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Allusion is to make a reference to something, or use something as an example of a thought.
The most important allusion in The Catcher in the Rye is precisely in Chapter 22, as Holden heard the Robbie Burns song: "Coming though the Rye," and Phoebe asks Holden basically what he wants to do with it, and he explains that he sees kids playing in the rye and he wants to be the catcher before they fall off its cliff.
You don't have to read long to find an example of allusion in J.D. Salinger's The Catcher in the Rye. There's one in the opening sentence. Holden Caulfield, the narrator, begins his story with what he is not going to write about: where he was born and how lousy his childhood was and how his parents were occupied before they had him. He sums up what he is not going to write about with an allusion:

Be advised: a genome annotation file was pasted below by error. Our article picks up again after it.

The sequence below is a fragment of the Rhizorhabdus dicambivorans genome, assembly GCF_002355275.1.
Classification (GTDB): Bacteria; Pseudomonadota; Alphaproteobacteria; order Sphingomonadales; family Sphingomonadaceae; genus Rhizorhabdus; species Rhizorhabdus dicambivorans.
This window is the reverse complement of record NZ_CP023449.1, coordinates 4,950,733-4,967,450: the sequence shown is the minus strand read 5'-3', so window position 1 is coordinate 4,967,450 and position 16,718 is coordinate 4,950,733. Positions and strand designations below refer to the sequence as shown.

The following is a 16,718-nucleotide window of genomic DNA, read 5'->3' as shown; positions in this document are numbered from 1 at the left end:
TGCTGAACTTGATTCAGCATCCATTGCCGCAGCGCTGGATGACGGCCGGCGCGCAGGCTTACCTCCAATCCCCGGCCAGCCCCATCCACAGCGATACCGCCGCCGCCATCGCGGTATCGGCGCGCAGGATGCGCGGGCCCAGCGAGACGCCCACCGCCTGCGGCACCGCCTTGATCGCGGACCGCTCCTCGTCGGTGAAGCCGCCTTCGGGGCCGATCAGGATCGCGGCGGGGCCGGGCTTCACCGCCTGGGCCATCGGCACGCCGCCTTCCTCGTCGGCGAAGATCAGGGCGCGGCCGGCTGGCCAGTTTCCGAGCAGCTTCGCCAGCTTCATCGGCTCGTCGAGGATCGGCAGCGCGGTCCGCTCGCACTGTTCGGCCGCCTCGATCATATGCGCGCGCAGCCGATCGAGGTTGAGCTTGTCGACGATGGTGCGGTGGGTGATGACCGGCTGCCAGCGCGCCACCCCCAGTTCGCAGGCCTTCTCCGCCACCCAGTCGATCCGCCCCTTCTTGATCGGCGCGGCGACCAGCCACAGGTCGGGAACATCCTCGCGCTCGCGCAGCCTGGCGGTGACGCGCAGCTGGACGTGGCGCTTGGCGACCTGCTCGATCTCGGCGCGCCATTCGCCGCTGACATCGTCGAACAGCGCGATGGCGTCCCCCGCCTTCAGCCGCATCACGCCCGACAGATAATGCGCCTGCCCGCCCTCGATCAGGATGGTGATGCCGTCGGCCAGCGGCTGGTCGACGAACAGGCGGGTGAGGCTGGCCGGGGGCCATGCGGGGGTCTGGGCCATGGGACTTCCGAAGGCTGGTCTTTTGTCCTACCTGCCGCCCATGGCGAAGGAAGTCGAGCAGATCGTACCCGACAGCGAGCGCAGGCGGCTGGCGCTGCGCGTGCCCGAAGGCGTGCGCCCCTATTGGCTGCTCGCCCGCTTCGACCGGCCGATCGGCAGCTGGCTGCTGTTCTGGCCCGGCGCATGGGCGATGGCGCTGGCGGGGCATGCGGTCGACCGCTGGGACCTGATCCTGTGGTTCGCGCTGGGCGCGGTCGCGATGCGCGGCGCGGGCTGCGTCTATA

...all that David Copperfield kind of crap.
He's alluding to David Copperfield by Charles Dickens. The narrator is not going to write a Victorian-like, Dickens-like, heavy on the description and heavy on the detail portrait of abuses he suffered during childhood. For one, he didn't even tell that personal kind of stuff to his brother when he saw him. Secondly, his parents are nice, though they are quite touchy.
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